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    Who is the audience for night meetings? To me it's families with working parents, which means young. As mentioned, older folks might have trouble driving at night. Where do young persons congregate? How do young persons get info? I'm thinking social media, children's sports events, colleges, trade colleges, laundramat, appartment buildings, child care facilities, exercise businesses, coffee shop, churchs. According to my daughter, the biggest, by far, is social media. I'd ask her (or the next generation) to send blasts to all her friends.

    Another criteria is what time do you meet. Working persons need time to pick up the kids, drive home from work, feed the family, get to meeting. A 6:00pm meeting is too early, but too late for older generation.

    Another thought, modern quilts appeal better than complicated traditional which takes too much time they don't have.

  8. #8
    Super Member quiltingshorttimer's Avatar
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    the guild I belong to has a day meeting that draws about 65-70 and a repeat night meeting at 6:30 (we used to meet at 7pm but especially in the winter it seems so darn late getting home). Our night group is really a very fun group--most have obligations during the day (work, active volunteering, etc) or just like the more "loose" atmosphere of night meetings. One thing I'd suggest is to offer some beginner classes along with marketing your programming and work. Beginner classes may really draw in those people that work,would like to learn, but obviously can not go to daytime classes. We do ours on Sat. Teach basics--use of rotary cutter and ruler, 1/4" seam, we go with rail fence, HST, FG, drunkards path and then how to finish. That gives lots of basics and allows for them to be creative.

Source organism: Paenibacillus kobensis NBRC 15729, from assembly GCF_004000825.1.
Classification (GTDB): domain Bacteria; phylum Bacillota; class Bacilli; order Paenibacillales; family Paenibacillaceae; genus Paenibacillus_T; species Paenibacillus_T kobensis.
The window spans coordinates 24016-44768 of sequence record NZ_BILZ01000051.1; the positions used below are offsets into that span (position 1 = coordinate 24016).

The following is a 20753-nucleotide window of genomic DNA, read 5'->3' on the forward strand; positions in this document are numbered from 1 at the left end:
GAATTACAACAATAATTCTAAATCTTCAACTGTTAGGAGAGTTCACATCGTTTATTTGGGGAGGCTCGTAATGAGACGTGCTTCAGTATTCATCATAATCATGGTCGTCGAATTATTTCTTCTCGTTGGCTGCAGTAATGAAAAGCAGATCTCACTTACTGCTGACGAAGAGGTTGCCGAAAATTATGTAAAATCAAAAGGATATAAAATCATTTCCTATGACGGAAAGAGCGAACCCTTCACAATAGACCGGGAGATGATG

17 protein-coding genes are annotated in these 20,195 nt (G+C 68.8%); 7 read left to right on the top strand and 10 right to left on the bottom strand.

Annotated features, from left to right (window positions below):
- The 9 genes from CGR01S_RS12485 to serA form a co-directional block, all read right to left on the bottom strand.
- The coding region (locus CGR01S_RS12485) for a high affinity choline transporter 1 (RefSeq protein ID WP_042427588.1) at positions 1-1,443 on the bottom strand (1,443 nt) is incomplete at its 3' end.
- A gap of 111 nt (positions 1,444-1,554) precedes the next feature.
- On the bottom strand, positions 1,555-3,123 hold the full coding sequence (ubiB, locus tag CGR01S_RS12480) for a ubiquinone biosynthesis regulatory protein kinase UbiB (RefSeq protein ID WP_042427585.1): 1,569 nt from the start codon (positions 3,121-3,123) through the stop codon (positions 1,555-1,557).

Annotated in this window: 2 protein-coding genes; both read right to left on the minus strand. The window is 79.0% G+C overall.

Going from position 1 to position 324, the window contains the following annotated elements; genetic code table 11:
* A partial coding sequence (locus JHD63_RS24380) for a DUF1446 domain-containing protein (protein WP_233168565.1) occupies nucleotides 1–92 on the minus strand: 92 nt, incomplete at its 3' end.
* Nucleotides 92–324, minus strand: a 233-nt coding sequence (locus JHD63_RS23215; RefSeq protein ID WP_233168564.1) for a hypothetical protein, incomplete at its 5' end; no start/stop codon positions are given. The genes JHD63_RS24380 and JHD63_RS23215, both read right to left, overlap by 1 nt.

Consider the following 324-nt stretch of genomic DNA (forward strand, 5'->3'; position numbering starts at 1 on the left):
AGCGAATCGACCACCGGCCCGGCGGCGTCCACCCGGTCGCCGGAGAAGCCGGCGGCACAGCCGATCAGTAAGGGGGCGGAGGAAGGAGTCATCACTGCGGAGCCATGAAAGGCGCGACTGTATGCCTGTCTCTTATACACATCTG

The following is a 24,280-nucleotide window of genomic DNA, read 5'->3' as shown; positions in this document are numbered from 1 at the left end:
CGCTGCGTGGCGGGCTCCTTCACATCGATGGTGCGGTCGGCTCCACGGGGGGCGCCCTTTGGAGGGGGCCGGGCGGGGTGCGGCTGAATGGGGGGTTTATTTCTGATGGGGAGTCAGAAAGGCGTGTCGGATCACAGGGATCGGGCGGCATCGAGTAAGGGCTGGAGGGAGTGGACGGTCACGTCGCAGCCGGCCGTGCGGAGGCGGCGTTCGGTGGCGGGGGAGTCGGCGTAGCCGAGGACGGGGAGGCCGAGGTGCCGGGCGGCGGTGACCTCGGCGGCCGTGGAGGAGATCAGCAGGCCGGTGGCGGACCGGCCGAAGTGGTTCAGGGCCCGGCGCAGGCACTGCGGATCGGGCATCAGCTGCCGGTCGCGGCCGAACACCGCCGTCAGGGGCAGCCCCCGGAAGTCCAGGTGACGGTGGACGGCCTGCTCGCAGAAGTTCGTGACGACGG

9. #9
    Super Member citruscountyquilter's Avatar
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    I applaud your efforts to reach out and expand. I split my time between Florida and Michigan. In my rural area of Florida I have a choice of 3 guilds and several less formal sewing groups. In Michigan I live in a large metropolitan area that only has one huge guild which meets on Tuesday night when I have another commitment. I would love to be part of a guild there but there are none that I've found that meet at a time I can go.